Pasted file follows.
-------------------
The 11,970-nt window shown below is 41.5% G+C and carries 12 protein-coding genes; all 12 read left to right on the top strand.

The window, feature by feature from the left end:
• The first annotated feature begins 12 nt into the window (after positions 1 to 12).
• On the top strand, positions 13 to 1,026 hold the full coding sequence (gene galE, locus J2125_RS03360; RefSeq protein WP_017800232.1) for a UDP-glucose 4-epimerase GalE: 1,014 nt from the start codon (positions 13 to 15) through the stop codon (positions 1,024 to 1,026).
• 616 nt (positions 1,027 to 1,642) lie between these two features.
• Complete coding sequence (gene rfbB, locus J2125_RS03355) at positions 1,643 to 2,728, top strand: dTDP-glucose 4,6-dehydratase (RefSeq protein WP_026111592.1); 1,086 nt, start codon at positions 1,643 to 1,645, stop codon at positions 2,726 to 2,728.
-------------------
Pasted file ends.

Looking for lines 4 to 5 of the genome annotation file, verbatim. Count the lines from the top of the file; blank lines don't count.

• On the top strand, positions 13 to 1,026 hold the full coding sequence (gene galE, locus J2125_RS03360; RefSeq protein WP_017800232.1) for a UDP-glucose 4-epimerase GalE: 1,014 nt from the start codon (positions 13 to 15) through the stop codon (positions 1,024 to 1,026).
• 616 nt (positions 1,027 to 1,642) lie between these two features.